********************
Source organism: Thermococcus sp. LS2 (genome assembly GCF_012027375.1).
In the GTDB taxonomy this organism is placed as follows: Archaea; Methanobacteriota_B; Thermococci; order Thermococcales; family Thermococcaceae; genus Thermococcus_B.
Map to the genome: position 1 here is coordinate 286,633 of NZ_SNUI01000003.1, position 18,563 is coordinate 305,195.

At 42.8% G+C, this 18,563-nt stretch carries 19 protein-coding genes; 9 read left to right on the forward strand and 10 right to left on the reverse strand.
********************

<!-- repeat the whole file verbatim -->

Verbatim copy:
Source organism: Thermococcus sp. LS2 (genome assembly GCF_012027375.1).
In the GTDB taxonomy this organism is placed as follows: Archaea; Methanobacteriota_B; Thermococci; order Thermococcales; family Thermococcaceae; genus Thermococcus_B.
Map to the genome: position 1 here is coordinate 286,633 of NZ_SNUI01000003.1, position 18,563 is coordinate 305,195.

At 42.8% G+C, this 18,563-nt stretch carries 19 protein-coding genes; 9 read left to right on the forward strand and 10 right to left on the reverse strand.